Sanitarians work to uphold the Public Health Code. They are often referred to as “public health inspectors” because they visit various public facilities and locations to ensure that they all represent healthy environments. They check water supplies for unsafe levels of bacteria andor chemicals and they visit restaurants to make sure that food is being prepared properly. They also check sewage systems visit hotels and check public swimming pools to ensure they are up-to-code. The mission of their job is to guarantee that communities and the public are living in the healthiest environments as possible. Sanitarians do not typically work in an office setting 40 hours per week. Rather they spend a great deal of time in the field. They visit questionable locations to gather samples and to test for dangerous sanitary violations. After collecting data and samples they bring their findings to a laboratory where they are tested. If testing reveals that there is a potential public health emergency sanitarians will respond with swift action – which sometimes involves the immediate shut down of a facility. Most sanitarians have a minimum of an associate’s degree but some have bachelor’s degrees. In addition to a formal college education sanitarians must be trained on the laws pertaining to public health codes and how sanitation inspections should be conducted. The website www.careerbuilder.com states the earning potential for sanitarians is between $46914 and $80146 per year.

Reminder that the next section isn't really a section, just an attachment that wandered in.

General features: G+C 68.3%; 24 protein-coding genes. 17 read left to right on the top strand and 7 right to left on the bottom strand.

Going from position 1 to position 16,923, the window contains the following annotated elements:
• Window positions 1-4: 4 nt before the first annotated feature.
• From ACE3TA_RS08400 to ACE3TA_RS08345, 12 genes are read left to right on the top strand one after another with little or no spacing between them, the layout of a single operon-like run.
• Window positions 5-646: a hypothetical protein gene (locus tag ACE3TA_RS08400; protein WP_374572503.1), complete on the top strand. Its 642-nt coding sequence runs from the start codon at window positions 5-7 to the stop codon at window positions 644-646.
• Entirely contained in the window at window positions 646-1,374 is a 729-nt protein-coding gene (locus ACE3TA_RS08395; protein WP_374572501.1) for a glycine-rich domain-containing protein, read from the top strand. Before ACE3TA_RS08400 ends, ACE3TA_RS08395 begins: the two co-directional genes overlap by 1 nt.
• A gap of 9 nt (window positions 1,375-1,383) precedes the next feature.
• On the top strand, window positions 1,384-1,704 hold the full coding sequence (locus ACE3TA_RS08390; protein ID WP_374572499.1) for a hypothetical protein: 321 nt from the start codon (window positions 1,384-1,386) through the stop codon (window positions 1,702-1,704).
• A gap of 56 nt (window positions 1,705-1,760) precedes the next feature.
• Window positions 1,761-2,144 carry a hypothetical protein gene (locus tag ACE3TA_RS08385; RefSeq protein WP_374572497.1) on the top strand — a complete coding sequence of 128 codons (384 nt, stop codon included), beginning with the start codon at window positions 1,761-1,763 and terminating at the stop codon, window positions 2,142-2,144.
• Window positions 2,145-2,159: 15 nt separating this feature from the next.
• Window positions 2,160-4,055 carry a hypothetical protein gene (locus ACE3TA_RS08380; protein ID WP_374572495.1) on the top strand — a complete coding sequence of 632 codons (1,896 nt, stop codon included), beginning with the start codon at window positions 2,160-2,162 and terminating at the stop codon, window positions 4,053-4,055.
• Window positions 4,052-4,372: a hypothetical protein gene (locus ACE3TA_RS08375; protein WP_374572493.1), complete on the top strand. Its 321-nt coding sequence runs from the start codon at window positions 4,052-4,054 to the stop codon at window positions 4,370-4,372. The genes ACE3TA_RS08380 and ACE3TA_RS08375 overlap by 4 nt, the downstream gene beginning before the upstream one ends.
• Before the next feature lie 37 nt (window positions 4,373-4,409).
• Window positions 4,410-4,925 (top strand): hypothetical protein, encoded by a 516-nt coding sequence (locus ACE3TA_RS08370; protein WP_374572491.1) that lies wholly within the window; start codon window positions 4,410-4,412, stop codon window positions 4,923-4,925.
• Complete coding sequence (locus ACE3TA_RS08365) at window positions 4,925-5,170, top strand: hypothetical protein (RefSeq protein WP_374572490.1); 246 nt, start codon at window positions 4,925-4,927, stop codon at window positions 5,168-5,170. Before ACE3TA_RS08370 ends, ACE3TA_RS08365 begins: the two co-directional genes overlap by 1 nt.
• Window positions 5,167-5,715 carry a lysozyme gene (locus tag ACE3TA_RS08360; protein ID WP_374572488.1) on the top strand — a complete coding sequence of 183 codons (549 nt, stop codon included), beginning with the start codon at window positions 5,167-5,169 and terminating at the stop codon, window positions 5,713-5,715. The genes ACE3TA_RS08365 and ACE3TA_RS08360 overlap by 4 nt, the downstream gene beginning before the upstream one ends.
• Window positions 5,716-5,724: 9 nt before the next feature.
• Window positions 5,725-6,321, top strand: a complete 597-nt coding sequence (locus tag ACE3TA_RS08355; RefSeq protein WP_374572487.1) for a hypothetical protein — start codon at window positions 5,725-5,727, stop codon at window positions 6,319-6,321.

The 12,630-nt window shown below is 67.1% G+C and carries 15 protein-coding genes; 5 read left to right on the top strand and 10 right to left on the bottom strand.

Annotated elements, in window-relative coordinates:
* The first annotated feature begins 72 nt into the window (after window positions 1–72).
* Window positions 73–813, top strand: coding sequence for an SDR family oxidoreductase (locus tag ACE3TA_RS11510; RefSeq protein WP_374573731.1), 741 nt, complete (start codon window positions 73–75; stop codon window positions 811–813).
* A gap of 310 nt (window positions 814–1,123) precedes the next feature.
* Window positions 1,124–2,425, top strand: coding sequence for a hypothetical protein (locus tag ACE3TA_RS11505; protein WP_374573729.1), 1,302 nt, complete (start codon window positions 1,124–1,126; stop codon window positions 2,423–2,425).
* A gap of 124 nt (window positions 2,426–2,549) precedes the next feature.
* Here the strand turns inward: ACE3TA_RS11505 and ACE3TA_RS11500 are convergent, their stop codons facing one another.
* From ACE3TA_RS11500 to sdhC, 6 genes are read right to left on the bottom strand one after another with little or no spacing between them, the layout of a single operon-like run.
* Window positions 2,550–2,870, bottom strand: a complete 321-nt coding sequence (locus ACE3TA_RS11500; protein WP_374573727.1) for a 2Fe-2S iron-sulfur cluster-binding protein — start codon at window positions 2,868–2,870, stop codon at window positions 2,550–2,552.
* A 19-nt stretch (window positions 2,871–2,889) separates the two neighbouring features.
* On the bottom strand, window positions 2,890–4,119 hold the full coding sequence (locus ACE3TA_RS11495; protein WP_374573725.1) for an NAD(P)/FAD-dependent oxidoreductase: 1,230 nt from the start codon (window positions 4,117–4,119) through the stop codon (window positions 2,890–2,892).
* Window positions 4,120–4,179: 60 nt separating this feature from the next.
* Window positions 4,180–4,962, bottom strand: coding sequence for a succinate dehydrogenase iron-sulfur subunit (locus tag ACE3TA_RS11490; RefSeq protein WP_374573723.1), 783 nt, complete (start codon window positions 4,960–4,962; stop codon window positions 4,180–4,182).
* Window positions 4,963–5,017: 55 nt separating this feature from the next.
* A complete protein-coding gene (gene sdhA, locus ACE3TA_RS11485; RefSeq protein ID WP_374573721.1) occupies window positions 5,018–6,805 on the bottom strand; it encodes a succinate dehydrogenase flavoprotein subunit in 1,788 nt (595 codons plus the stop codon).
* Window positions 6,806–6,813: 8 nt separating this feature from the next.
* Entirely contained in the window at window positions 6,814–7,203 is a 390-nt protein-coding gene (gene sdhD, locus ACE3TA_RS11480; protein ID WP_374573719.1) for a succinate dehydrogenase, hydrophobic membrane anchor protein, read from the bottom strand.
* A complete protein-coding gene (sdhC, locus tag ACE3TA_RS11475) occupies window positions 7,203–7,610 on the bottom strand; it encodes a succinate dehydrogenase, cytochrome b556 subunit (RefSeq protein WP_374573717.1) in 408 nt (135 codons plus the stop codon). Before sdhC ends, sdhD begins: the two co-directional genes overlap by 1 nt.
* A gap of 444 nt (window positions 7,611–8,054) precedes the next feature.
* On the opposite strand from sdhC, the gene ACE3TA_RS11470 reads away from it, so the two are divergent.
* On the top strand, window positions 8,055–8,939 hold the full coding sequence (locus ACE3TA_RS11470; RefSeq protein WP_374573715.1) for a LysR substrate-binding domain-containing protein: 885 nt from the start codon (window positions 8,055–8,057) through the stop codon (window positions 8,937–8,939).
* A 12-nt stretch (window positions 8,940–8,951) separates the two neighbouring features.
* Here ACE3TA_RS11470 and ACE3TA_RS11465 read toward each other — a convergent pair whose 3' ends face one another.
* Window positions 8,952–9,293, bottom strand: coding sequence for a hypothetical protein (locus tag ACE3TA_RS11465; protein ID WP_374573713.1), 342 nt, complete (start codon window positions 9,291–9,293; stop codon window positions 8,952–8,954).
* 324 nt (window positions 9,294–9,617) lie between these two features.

|Education Required:||Associate's Degree|
|Tasks:||Conducts environmental health inspections.
Prevents public health problems related to sanitation.
Develops public sanitation education programs.
Verifies that sanitation regulations are being followed.
|Also Called:||Public Health Inspector
Environmental Health Inspector